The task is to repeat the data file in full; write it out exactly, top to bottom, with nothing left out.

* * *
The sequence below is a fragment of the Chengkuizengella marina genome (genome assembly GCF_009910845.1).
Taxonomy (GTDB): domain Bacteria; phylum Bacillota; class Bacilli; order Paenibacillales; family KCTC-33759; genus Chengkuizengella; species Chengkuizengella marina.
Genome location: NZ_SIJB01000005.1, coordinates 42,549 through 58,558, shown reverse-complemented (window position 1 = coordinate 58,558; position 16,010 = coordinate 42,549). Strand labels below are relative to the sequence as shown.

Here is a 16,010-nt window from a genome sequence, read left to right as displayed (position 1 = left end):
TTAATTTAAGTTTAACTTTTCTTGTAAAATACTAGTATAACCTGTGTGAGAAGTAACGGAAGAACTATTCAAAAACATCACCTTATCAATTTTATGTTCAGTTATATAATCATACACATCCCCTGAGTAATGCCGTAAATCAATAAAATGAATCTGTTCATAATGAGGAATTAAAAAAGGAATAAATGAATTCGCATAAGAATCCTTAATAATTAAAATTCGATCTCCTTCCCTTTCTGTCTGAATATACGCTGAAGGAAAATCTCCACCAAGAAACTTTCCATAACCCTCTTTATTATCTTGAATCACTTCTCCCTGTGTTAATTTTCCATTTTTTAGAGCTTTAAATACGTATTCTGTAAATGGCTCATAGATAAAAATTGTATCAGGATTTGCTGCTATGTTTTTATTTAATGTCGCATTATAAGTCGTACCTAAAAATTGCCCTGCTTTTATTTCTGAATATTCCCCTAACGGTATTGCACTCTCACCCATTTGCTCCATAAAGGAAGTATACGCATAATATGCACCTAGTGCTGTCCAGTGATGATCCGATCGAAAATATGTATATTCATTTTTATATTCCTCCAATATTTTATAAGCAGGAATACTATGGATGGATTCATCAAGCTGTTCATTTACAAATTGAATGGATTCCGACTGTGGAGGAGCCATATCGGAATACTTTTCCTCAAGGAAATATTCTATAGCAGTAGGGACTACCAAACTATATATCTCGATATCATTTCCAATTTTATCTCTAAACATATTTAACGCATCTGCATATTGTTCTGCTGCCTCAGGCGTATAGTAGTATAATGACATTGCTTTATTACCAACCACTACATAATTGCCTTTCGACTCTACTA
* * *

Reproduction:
The sequence below is a fragment of the Chengkuizengella marina genome (genome assembly GCF_009910845.1).
Taxonomy (GTDB): domain Bacteria; phylum Bacillota; class Bacilli; order Paenibacillales; family KCTC-33759; genus Chengkuizengella; species Chengkuizengella marina.
Genome location: NZ_SIJB01000005.1, coordinates 42,549 through 58,558, shown reverse-complemented (window position 1 = coordinate 58,558; position 16,010 = coordinate 42,549). Strand labels below are relative to the sequence as shown.

Here is a 16,010-nt window from a genome sequence, read left to right as displayed (position 1 = left end):
TTAATTTAAGTTTAACTTTTCTTGTAAAATACTAGTATAACCTGTGTGAGAAGTAACGGAAGAACTATTCAAAAACATCACCTTATCAATTTTATGTTCAGTTATATAATCATACACATCCCCTGAGTAATGCCGTAAATCAATAAAATGAATCTGTTCATAATGAGGAATTAAAAAAGGAATAAATGAATTCGCATAAGAATCCTTAATAATTAAAATTCGATCTCCTTCCCTTTCTGTCTGAATATACGCTGAAGGAAAATCTCCACCAAGAAACTTTCCATAACCCTCTTTATTATCTTGAATCACTTCTCCCTGTGTTAATTTTCCATTTTTTAGAGCTTTAAATACGTATTCTGTAAATGGCTCATAGATAAAAATTGTATCAGGATTTGCTGCTATGTTTTTATTTAATGTCGCATTATAAGTCGTACCTAAAAATTGCCCTGCTTTTATTTCTGAATATTCCCCTAACGGTATTGCACTCTCACCCATTTGCTCCATAAAGGAAGTATACGCATAATATGCACCTAGTGCTGTCCAGTGATGATCCGATCGAAAATATGTATATTCATTTTTATATTCCTCCAATATTTTATAAGCAGGAATACTATGGATGGATTCATCAAGCTGTTCATTTACAAATTGAATGGATTCCGACTGTGGAGGAGCCATATCGGAATACTTTTCCTCAAGGAAATATTCTATAGCAGTAGGGACTACCAAACTATATATCTCGATATCATTTCCAATTTTATCTCTAAACATATTTAACGCATCTGCATATTGTTCTGCTGCCTCAGGCGTATAGTAGTATAATGACATTGCTTTATTACCAACCACTACATAATTGCCTTTCGACTCTACTA